Agape Gal'lo Agape Gal'lo - 1 month ago 14
JSON Question

MemoryError when loading a JSON file

Python (and spyder) return a MemoryError when I load a JSON file which is 500Mo large.

But my computer have a 32Go RAM and the "memory" displayed by spyder go from 15% to 19% when I try to load it! It seems that I sould have much more space...

Something I didn't think of?

Answer

500MB of JSON data does not result in 500MB of memory usage. It will result in a multiple of that. Exactly by what factor depends on the data, but a factor of 10 - 25 is not uncommon.

For example, the following simple JSON string of 14 characters (bytes on disk) results in a Python object is almost 25 times larger (Python 3.6b3):

>>> import json
>>> from sys import getsizeof
>>> j = '{"foo": "bar"}'
>>> len(j)
14
>>> p = json.loads(j)
>>> getsizeof(p) + sum(getsizeof(k) + getsizeof(v) for k, v in p.items())
344
>>> 344 / 14
24.571428571428573

That's because Python objects require some overhead; instances track the number of references to them, what type they are, and their attributes (if the type supports attributes) or their contents (in the case of containers).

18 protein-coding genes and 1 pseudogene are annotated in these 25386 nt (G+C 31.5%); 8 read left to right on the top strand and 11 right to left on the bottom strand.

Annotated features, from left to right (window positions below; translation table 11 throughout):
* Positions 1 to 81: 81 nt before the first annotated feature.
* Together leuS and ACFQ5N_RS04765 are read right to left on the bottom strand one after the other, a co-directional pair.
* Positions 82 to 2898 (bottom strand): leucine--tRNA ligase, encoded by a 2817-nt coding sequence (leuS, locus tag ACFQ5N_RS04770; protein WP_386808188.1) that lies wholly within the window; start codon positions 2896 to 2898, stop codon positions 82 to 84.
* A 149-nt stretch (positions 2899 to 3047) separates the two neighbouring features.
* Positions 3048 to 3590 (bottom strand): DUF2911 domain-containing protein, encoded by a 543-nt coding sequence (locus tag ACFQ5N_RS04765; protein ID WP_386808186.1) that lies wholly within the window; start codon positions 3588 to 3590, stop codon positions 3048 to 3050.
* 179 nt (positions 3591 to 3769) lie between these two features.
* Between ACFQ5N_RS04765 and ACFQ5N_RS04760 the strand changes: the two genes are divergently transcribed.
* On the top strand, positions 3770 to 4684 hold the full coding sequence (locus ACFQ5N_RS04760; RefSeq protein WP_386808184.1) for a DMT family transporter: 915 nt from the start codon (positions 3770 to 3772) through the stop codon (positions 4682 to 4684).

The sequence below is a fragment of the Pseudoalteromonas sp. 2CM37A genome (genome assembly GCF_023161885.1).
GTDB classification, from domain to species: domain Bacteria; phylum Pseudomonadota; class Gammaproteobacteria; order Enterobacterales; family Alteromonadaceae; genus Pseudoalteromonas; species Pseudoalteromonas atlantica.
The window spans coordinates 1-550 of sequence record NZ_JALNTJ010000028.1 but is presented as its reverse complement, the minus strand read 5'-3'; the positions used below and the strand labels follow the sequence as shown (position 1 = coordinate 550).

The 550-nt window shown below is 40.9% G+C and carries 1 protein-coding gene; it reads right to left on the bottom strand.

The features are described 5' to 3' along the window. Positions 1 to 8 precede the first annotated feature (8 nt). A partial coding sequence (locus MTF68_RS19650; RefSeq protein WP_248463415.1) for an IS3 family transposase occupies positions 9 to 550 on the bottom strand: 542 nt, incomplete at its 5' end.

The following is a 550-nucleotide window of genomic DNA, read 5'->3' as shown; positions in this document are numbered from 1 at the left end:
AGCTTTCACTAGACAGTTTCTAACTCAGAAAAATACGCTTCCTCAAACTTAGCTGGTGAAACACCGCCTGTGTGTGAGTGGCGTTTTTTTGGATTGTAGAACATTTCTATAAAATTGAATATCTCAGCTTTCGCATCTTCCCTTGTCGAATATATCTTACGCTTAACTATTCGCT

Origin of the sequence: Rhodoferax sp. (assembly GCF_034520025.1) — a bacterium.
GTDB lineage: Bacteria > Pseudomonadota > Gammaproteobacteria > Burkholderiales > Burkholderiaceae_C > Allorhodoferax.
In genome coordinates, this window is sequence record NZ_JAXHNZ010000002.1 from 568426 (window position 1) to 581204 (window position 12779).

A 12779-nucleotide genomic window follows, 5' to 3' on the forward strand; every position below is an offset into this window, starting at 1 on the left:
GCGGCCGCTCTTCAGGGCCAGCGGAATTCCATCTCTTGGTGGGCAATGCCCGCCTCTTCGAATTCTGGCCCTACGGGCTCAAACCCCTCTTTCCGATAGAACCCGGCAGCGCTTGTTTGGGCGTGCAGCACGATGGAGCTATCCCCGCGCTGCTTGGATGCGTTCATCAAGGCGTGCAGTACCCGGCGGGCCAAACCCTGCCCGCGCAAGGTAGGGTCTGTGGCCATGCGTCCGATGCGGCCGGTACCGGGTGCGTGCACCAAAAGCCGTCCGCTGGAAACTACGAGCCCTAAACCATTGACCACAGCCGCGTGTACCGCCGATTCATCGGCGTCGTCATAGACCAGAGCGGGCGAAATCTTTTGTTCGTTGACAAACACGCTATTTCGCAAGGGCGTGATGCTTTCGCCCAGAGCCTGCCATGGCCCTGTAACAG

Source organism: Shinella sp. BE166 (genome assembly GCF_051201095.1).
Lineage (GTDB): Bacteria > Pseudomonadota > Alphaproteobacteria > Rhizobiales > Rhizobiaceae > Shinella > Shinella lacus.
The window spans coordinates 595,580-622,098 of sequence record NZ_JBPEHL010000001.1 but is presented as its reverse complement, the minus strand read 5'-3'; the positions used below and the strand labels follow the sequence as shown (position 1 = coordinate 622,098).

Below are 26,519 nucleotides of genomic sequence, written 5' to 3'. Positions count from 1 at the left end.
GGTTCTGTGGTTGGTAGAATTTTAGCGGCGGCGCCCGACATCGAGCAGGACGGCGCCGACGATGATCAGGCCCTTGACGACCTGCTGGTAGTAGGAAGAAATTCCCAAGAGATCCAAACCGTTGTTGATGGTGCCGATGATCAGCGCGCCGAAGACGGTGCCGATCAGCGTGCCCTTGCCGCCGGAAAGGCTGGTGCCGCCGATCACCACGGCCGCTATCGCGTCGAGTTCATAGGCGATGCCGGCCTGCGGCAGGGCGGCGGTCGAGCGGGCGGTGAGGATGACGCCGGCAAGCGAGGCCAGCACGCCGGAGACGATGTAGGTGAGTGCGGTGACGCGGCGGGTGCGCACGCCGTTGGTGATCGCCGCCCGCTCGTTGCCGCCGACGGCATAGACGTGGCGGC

If you are using the json built-in library to load that file, it'll have to build larger and larger objects from the contents as they are parsed, and at some point your OS will refuse to provide more memory. That won't be at 32GB, because there is a limit per process how much memory can be used, so more likely to be at 4GB. At that point all those objects already created are freed again, so in the end the actual memory use doesn't have to have changed that much.

The solution is to either break up that large JSON file into smaller subsets, or to use an event-driven JSON parser like ijson.

An event-driven JSON parser doesn't create Python objects for the whole file, only for the currently parsed item, and notifies your code for each item it created with an event (like 'starting an array, here is a string, now starting a mapping, this is the end of the mapping, etc.). You can then decide what data you need and keep, and what to ignore. Anything you ignore is discarded again and memory use is kept low.